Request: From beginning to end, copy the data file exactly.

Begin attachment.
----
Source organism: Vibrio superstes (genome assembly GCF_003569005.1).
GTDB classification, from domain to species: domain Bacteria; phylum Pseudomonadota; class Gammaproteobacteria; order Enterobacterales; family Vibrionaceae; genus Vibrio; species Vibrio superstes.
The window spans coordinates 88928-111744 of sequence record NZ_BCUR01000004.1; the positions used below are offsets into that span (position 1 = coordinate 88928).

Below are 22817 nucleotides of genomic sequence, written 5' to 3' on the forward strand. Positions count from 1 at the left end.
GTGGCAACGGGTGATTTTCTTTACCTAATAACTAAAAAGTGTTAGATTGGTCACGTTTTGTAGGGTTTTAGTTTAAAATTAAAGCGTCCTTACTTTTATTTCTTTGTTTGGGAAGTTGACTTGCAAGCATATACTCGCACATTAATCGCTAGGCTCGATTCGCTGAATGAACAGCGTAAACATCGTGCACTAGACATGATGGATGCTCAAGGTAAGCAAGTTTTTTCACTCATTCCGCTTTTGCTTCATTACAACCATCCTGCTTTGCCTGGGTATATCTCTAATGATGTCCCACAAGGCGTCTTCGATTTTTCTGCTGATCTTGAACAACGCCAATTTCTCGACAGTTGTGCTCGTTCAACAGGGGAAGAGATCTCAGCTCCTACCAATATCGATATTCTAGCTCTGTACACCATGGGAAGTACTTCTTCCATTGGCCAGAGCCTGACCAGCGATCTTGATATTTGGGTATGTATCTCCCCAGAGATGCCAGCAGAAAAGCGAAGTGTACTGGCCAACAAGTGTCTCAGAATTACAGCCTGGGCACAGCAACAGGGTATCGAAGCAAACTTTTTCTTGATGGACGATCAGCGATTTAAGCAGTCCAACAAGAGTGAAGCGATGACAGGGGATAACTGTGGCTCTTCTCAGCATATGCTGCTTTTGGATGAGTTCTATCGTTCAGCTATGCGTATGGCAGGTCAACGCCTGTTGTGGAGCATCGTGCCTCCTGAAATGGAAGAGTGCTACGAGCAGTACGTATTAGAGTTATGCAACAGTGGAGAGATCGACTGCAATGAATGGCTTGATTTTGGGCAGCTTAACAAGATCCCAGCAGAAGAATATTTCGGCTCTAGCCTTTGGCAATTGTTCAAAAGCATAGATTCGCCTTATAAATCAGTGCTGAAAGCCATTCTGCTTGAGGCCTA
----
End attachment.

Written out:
Source organism: Vibrio superstes (genome assembly GCF_003569005.1).
GTDB classification, from domain to species: domain Bacteria; phylum Pseudomonadota; class Gammaproteobacteria; order Enterobacterales; family Vibrionaceae; genus Vibrio; species Vibrio superstes.
The window spans coordinates 88928-111744 of sequence record NZ_BCUR01000004.1; the positions used below are offsets into that span (position 1 = coordinate 88928).

Below are 22817 nucleotides of genomic sequence, written 5' to 3' on the forward strand. Positions count from 1 at the left end.
GTGGCAACGGGTGATTTTCTTTACCTAATAACTAAAAAGTGTTAGATTGGTCACGTTTTGTAGGGTTTTAGTTTAAAATTAAAGCGTCCTTACTTTTATTTCTTTGTTTGGGAAGTTGACTTGCAAGCATATACTCGCACATTAATCGCTAGGCTCGATTCGCTGAATGAACAGCGTAAACATCGTGCACTAGACATGATGGATGCTCAAGGTAAGCAAGTTTTTTCACTCATTCCGCTTTTGCTTCATTACAACCATCCTGCTTTGCCTGGGTATATCTCTAATGATGTCCCACAAGGCGTCTTCGATTTTTCTGCTGATCTTGAACAACGCCAATTTCTCGACAGTTGTGCTCGTTCAACAGGGGAAGAGATCTCAGCTCCTACCAATATCGATATTCTAGCTCTGTACACCATGGGAAGTACTTCTTCCATTGGCCAGAGCCTGACCAGCGATCTTGATATTTGGGTATGTATCTCCCCAGAGATGCCAGCAGAAAAGCGAAGTGTACTGGCCAACAAGTGTCTCAGAATTACAGCCTGGGCACAGCAACAGGGTATCGAAGCAAACTTTTTCTTGATGGACGATCAGCGATTTAAGCAGTCCAACAAGAGTGAAGCGATGACAGGGGATAACTGTGGCTCTTCTCAGCATATGCTGCTTTTGGATGAGTTCTATCGTTCAGCTATGCGTATGGCAGGTCAACGCCTGTTGTGGAGCATCGTGCCTCCTGAAATGGAAGAGTGCTACGAGCAGTACGTATTAGAGTTATGCAACAGTGGAGAGATCGACTGCAATGAATGGCTTGATTTTGGGCAGCTTAACAAGATCCCAGCAGAAGAATATTTCGGCTCTAGCCTTTGGCAATTGTTCAAAAGCATAGATTCGCCTTATAAATCAGTGCTGAAAGCCATTCTGCTTGAGGCCTA